What’s worse than a pandemic? A twin

On the list of things to worry about in the SARS-CoV-2 era, the boring old winter flu probably doesn’t rank highly. Especially not in the middle of a summer heatwave. And yet it should.

Mankind has grown so accustomed to the annual waves of influenza that this was the baseline comparison when Covid first arrived. (It’ll be just another flu, we said.) The implication was that the flu, hospitalization and death levels were acceptable, if not inevitable.

I was certainly guilty of that thought. Although my employer offers an annual flu shot, sometimes I didn’t bother to get it. But the pandemic has exposed the weakness of our attitudes and policies towards influenza. We now have the opportunity to do things differently. This is not an argument for flu-related lockdowns or national paranoia about a bug. But we can build better defenses against influenza relatively inexpensively, and to save lives and health care capacity.

One of the reasons to be more serious about the flu is its cost, both economic and human. The annual costs of treating influenza (which commonly exceed $ 10 billion in the United States) are significant, even when one considers only hospital expenses for those most severely affected.

Bloomberg

Influenza epidemics in the northern hemisphere affect 5 to 15% of the population each year. On average, about 8% of the American population becomes ill with the flu each season. For the most part, this is usually a mild, if not unpleasant, experience. But for some, it can be fatal.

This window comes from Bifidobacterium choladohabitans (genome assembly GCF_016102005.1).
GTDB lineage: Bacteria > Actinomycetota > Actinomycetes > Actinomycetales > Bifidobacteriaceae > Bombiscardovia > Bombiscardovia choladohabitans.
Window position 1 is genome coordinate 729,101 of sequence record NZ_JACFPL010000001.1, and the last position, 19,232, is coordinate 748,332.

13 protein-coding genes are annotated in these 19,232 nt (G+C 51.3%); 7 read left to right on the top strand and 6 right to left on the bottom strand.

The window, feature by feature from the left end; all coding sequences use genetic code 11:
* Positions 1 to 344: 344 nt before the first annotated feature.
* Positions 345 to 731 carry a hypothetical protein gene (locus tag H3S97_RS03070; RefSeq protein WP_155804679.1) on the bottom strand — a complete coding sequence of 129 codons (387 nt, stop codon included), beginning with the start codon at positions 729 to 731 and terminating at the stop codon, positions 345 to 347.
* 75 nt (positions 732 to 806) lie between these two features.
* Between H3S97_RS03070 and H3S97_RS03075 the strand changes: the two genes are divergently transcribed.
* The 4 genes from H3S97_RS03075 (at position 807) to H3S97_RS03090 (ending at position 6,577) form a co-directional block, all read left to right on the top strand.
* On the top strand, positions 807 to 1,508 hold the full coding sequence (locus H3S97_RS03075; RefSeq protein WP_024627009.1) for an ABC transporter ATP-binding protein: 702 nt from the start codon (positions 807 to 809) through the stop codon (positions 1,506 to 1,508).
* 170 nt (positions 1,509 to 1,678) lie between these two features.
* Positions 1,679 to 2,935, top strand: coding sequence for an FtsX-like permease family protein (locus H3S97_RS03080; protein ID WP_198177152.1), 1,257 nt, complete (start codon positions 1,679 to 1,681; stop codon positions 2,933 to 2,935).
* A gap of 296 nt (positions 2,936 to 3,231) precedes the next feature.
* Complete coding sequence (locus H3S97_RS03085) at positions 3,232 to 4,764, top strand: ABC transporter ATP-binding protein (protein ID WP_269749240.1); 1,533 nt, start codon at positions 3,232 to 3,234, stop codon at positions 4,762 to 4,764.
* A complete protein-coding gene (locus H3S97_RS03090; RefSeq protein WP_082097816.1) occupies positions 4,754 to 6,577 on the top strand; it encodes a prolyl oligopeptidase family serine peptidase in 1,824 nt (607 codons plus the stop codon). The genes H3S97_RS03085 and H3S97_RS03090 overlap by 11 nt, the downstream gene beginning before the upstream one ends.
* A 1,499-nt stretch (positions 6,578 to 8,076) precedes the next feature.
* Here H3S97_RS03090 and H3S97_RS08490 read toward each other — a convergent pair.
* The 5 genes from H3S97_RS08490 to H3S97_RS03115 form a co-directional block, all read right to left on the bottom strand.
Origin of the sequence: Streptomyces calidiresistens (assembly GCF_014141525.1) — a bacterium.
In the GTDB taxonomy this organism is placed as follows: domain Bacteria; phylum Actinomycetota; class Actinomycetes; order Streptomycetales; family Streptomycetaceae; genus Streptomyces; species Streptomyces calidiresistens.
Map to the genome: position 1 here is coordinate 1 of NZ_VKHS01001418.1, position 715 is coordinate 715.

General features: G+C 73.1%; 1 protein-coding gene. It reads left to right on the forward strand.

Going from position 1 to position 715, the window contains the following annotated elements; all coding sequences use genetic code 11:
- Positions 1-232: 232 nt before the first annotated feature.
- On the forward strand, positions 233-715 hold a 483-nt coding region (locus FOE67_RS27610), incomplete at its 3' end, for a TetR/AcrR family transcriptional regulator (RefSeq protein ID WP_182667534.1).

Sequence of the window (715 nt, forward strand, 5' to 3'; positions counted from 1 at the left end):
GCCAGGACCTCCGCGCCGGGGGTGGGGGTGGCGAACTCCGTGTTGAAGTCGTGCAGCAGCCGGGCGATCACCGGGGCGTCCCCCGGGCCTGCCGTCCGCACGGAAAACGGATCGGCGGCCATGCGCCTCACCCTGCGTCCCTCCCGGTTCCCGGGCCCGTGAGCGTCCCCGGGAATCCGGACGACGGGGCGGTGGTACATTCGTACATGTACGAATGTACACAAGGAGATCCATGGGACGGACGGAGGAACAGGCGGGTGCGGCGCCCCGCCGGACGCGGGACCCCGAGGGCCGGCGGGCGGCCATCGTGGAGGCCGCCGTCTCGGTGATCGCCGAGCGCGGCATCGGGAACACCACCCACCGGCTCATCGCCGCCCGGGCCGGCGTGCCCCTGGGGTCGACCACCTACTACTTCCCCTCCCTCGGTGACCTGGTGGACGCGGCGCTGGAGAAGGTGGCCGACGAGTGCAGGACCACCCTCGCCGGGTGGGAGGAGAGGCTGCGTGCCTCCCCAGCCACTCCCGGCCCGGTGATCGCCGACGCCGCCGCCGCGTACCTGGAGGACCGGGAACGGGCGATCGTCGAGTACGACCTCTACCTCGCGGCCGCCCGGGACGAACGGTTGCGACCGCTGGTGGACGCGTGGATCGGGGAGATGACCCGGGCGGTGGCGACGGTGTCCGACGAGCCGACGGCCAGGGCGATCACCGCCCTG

The U.S. Centers for Disease Control estimates that, on average, 36,000 people have died from the flu each year over the past decade, with 61,000 deaths during the 2017-18 flu season. In the UK, the average is around 17,000 deaths annually. Obviously, Covid is an order of magnitude different, but the costs to the healthcare system of the flu are not negligible.

The elderly are most vulnerable to the flu, as are pregnant women, very young children and people with other health problems and a weakened immune system. Some who contract and recover from the flu end up with post-viral symptoms that go on and on. Long Covid has shown us how debilitating these can be.

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What happens when you superimpose the flu on the Covid-19? We don’t really know, as last winter saw an incredibly mild flu season, mostly due to measures like containment, social distancing and masking. Influenza infection rates were two-thirds lower than in the 2011-2012 season, which had recorded record rates.

You can’t count on a repetition. The low prevalence of influenza last year makes it more difficult to predict which strains to include in this winter’s vaccine. We might get lucky again, or things could get worse: Reduced levels of natural immunity after a few seasons of low flu could make it easier to install new variants.

Britain, with its overburdened national healthcare system and gargantuan backlog of surgeries and other procedures, can hardly afford a bad flu season. Consultations for influenza-like illnesses take up considerable time and hospital capacity in a typical year. High rates of influenza in addition to Covid would be too great a strain, requiring substantial new government resources and leaving many people without treatment.